Every two years, the Olympics gives music teachers a wonderful opportunity to combine music with sports. Often, I will use a sports analogy when teaching music. In both sports and music, the player must warm up, exercise and practice. And, during Olympic years, I will spend time teaching traditional music from the host country. This year, the Vancouver Olympics gives me the special opportunity of sharing songs from my home country and my songbook “Sing a Song of Canada.”
The opening ceremonies are a perfect example of how music is extremely important at a sporting event. The music allows the home country to display their culture. The songs raise excitement and anticipation for the games. The Vancouver show contained many references to Canadian culture that are included in “Sing a Song of Canada”: the importance of the First Nations drum, Emily Carr paintings, a quote from Pauline Johnson, the diversity of the landscape and people of Canada, to name a few.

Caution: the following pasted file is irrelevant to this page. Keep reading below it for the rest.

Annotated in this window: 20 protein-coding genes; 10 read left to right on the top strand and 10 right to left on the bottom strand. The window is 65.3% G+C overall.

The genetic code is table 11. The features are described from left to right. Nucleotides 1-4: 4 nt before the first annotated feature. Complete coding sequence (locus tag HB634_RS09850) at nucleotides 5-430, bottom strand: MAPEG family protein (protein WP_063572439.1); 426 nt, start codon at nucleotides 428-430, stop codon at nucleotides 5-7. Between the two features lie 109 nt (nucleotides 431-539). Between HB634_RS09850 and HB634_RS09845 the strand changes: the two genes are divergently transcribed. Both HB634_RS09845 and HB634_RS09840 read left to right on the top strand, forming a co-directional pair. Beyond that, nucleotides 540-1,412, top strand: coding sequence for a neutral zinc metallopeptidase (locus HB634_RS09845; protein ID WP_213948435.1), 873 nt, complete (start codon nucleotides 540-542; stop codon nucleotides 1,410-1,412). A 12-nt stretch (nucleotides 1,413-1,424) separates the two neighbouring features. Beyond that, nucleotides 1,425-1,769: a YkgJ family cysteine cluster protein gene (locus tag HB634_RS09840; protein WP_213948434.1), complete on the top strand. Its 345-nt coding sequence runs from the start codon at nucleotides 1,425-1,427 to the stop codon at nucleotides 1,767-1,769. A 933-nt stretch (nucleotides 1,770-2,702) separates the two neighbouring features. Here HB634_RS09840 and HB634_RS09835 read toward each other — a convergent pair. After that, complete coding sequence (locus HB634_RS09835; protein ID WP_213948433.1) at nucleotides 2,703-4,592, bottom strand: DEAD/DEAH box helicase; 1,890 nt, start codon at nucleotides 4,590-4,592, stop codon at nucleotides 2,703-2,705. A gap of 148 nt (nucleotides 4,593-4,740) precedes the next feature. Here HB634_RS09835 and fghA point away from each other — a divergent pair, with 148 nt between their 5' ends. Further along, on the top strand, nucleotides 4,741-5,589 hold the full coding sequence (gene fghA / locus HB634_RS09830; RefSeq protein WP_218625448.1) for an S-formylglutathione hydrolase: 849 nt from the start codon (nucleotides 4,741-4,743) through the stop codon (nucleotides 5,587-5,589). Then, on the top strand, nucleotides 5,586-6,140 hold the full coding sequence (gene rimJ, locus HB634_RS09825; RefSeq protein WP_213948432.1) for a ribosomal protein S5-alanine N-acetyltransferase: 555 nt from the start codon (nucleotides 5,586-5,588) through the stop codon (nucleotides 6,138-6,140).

For my lesson plans in January and February, students have been learning both traditional Canadian folk songs and songs from “Sing a Song of Canada”. For the younger elementary students, we have been focussing on the Olympic mascots and the First Nations Legends on which they are based. We learned “Sasquatch” by Charlotte Diamond, an original song called “The Thunderbird” and the traditional Canadian folk song, “Land of the Silver Birch.” The older students have learned several songs from my songbook with recorder accompaniments. These include the title song from the book as well as “Train Dogs”, “Winter Is” and “Can Can Canada.”
Enjoy the rest of the Olympics and keep singing those Canadian songs!!!